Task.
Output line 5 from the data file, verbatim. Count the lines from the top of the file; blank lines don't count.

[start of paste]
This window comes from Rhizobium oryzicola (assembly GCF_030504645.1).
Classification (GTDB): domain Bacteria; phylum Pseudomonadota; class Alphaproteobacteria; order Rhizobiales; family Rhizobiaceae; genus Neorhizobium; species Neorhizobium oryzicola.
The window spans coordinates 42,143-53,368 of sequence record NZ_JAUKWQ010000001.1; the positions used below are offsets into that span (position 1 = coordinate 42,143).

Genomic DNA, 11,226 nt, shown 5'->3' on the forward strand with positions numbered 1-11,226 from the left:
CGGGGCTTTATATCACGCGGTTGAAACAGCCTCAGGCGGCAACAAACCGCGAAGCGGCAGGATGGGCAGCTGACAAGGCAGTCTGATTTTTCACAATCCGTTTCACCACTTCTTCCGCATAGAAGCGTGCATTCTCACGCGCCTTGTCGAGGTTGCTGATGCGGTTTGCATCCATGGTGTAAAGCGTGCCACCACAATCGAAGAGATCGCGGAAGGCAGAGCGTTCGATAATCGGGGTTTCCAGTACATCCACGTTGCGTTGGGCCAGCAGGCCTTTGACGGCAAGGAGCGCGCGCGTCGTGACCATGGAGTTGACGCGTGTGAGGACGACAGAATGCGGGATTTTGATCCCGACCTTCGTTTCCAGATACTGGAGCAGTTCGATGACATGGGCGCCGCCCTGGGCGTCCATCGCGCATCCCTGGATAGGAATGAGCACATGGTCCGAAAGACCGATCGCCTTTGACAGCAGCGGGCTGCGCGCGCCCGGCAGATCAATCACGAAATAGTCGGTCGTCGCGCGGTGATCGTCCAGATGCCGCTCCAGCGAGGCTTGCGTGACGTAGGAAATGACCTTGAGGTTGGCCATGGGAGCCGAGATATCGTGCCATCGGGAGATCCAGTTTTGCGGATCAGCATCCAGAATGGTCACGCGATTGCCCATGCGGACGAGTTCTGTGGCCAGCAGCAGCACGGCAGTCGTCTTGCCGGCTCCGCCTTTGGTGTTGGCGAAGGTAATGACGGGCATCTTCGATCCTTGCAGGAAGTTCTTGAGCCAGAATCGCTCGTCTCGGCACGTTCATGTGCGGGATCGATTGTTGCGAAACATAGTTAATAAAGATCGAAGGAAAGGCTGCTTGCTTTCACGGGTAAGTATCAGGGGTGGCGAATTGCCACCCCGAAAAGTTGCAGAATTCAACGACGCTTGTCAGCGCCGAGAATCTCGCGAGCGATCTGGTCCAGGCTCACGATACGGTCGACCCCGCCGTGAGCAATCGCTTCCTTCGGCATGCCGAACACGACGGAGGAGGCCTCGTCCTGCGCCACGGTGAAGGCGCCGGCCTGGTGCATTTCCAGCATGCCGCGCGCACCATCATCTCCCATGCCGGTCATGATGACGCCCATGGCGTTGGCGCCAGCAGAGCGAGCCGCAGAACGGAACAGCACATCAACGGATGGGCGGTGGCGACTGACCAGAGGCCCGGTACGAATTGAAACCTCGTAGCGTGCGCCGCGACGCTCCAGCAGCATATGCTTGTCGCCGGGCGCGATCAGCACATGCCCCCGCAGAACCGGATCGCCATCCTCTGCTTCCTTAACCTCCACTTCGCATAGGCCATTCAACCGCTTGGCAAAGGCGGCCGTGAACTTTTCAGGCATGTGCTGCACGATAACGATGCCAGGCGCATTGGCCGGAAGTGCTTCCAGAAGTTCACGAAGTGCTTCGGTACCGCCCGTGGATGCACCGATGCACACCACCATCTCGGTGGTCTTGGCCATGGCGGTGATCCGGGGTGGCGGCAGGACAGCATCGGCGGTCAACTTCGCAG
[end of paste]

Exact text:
CGGGGCTTTATATCACGCGGTTGAAACAGCCTCAGGCGGCAACAAACCGCGAAGCGGCAGGATGGGCAGCTGACAAGGCAGTCTGATTTTTCACAATCCGTTTCACCACTTCTTCCGCATAGAAGCGTGCATTCTCACGCGCCTTGTCGAGGTTGCTGATGCGGTTTGCATCCATGGTGTAAAGCGTGCCACCACAATCGAAGAGATCGCGGAAGGCAGAGCGTTCGATAATCGGGGTTTCCAGTACATCCACGTTGCGTTGGGCCAGCAGGCCTTTGACGGCAAGGAGCGCGCGCGTCGTGACCATGGAGTTGACGCGTGTGAGGACGACAGAATGCGGGATTTTGATCCCGACCTTCGTTTCCAGATACTGGAGCAGTTCGATGACATGGGCGCCGCCCTGGGCGTCCATCGCGCATCCCTGGATAGGAATGAGCACATGGTCCGAAAGACCGATCGCCTTTGACAGCAGCGGGCTGCGCGCGCCCGGCAGATCAATCACGAAATAGTCGGTCGTCGCGCGGTGATCGTCCAGATGCCGCTCCAGCGAGGCTTGCGTGACGTAGGAAATGACCTTGAGGTTGGCCATGGGAGCCGAGATATCGTGCCATCGGGAGATCCAGTTTTGCGGATCAGCATCCAGAATGGTCACGCGATTGCCCATGCGGACGAGTTCTGTGGCCAGCAGCAGCACGGCAGTCGTCTTGCCGGCTCCGCCTTTGGTGTTGGCGAAGGTAATGACGGGCATCTTCGATCCTTGCAGGAAGTTCTTGAGCCAGAATCGCTCGTCTCGGCACGTTCATGTGCGGGATCGATTGTTGCGAAACATAGTTAATAAAGATCGAAGGAAAGGCTGCTTGCTTTCACGGGTAAGTATCAGGGGTGGCGAATTGCCACCCCGAAAAGTTGCAGAATTCAACGACGCTTGTCAGCGCCGAGAATCTCGCGAGCGATCTGGTCCAGGCTCACGATACGGTCGACCCCGCCGTGAGCAATCGCTTCCTTCGGCATGCCGAACACGACGGAGGAGGCCTCGTCCTGCGCCACGGTGAAGGCGCCGGCCTGGTGCATTTCCAGCATGCCGCGCGCACCATCATCTCCCATGCCGGTCATGATGACGCCCATGGCGTTGGCGCCAGCAGAGCGAGCCGCAGAACGGAACAGCACATCAACGGATGGGCGGTGGCGACTGACCAGAGGCCCGGTACGAATTGAAACCTCGTAGCGTGCGCCGCGACGCTCCAGCAGCATATGCTTGTCGCCGGGCGCGATCAGCACATGCCCCCGCAGAACCGGATCGCCATCCTCTGCTTCCTTAACCTCCACTTCGCATAGGCCATTCAACCGCTTGGCAAAGGCGGCCGTGAACTTTTCAGGCATGTGCTGCACGATAACGATGCCAGGCGCATTGGCCGGAAGTGCTTCCAGAAGTTCACGAAGTGCTTCGGTACCGCCCGTGGATGCACCGATGCACACCACCATCTCGGTGGTCTTGGCCATGGCGGTGATCCGGGGTGGCGGCAGGACAGCATCGGCGGTCAACTTCGCAG